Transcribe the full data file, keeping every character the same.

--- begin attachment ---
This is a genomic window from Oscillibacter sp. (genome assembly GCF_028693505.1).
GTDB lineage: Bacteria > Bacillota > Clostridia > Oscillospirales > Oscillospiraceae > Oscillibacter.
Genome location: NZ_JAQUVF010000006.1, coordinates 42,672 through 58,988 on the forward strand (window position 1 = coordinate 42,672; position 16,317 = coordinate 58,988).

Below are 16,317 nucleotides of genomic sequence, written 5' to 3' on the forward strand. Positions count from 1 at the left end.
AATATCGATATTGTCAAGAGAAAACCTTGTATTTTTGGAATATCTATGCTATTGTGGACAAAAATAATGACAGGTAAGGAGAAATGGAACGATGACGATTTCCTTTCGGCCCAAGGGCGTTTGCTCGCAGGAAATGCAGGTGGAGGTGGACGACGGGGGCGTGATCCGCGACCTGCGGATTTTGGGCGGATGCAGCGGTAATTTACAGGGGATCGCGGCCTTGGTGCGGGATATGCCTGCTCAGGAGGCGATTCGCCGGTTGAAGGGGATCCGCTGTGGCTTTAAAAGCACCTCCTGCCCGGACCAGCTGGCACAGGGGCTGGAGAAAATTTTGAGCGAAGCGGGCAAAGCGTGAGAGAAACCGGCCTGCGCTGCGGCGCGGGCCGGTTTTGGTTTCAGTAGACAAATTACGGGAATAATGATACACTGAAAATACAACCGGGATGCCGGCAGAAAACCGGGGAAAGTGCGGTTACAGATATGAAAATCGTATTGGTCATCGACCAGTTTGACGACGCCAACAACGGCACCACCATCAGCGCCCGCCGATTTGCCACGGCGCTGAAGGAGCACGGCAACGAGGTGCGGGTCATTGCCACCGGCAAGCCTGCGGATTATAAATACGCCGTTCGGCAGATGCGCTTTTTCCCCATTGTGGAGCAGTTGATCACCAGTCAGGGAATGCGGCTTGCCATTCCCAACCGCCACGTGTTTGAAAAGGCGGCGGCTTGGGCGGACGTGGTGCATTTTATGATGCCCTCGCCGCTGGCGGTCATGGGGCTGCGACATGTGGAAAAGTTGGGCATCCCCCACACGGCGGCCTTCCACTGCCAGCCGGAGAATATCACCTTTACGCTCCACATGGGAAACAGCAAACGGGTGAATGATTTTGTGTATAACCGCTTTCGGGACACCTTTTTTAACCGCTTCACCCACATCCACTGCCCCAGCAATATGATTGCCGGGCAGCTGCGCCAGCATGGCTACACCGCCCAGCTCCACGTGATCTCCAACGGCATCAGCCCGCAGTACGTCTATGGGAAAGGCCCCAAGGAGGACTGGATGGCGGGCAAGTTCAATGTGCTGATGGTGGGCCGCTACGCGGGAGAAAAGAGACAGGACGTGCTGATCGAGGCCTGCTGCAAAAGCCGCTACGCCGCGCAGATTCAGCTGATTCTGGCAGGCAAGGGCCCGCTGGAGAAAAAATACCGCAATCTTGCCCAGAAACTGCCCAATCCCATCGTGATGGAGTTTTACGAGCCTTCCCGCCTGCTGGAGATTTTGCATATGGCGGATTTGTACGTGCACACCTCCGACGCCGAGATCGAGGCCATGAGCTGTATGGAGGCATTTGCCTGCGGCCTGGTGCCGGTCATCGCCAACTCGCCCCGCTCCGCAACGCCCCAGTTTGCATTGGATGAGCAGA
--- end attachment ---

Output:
This is a genomic window from Oscillibacter sp. (genome assembly GCF_028693505.1).
GTDB lineage: Bacteria > Bacillota > Clostridia > Oscillospirales > Oscillospiraceae > Oscillibacter.
Genome location: NZ_JAQUVF010000006.1, coordinates 42,672 through 58,988 on the forward strand (window position 1 = coordinate 42,672; position 16,317 = coordinate 58,988).

Below are 16,317 nucleotides of genomic sequence, written 5' to 3' on the forward strand. Positions count from 1 at the left end.
AATATCGATATTGTCAAGAGAAAACCTTGTATTTTTGGAATATCTATGCTATTGTGGACAAAAATAATGACAGGTAAGGAGAAATGGAACGATGACGATTTCCTTTCGGCCCAAGGGCGTTTGCTCGCAGGAAATGCAGGTGGAGGTGGACGACGGGGGCGTGATCCGCGACCTGCGGATTTTGGGCGGATGCAGCGGTAATTTACAGGGGATCGCGGCCTTGGTGCGGGATATGCCTGCTCAGGAGGCGATTCGCCGGTTGAAGGGGATCCGCTGTGGCTTTAAAAGCACCTCCTGCCCGGACCAGCTGGCACAGGGGCTGGAGAAAATTTTGAGCGAAGCGGGCAAAGCGTGAGAGAAACCGGCCTGCGCTGCGGCGCGGGCCGGTTTTGGTTTCAGTAGACAAATTACGGGAATAATGATACACTGAAAATACAACCGGGATGCCGGCAGAAAACCGGGGAAAGTGCGGTTACAGATATGAAAATCGTATTGGTCATCGACCAGTTTGACGACGCCAACAACGGCACCACCATCAGCGCCCGCCGATTTGCCACGGCGCTGAAGGAGCACGGCAACGAGGTGCGGGTCATTGCCACCGGCAAGCCTGCGGATTATAAATACGCCGTTCGGCAGATGCGCTTTTTCCCCATTGTGGAGCAGTTGATCACCAGTCAGGGAATGCGGCTTGCCATTCCCAACCGCCACGTGTTTGAAAAGGCGGCGGCTTGGGCGGACGTGGTGCATTTTATGATGCCCTCGCCGCTGGCGGTCATGGGGCTGCGACATGTGGAAAAGTTGGGCATCCCCCACACGGCGGCCTTCCACTGCCAGCCGGAGAATATCACCTTTACGCTCCACATGGGAAACAGCAAACGGGTGAATGATTTTGTGTATAACCGCTTTCGGGACACCTTTTTTAACCGCTTCACCCACATCCACTGCCCCAGCAATATGATTGCCGGGCAGCTGCGCCAGCATGGCTACACCGCCCAGCTCCACGTGATCTCCAACGGCATCAGCCCGCAGTACGTCTATGGGAAAGGCCCCAAGGAGGACTGGATGGCGGGCAAGTTCAATGTGCTGATGGTGGGCCGCTACGCGGGAGAAAAGAGACAGGACGTGCTGATCGAGGCCTGCTGCAAAAGCCGCTACGCCGCGCAGATTCAGCTGATTCTGGCAGGCAAGGGCCCGCTGGAGAAAAAATACCGCAATCTTGCCCAGAAACTGCCCAATCCCATCGTGATGGAGTTTTACGAGCCTTCCCGCCTGCTGGAGATTTTGCATATGGCGGATTTGTACGTGCACACCTCCGACGCCGAGATCGAGGCCATGAGCTGTATGGAGGCATTTGCCTGCGGCCTGGTGCCGGTCATCGCCAACTCGCCCCGCTCCGCAACGCCCCAGTTTGCATTGGATGAGCAGA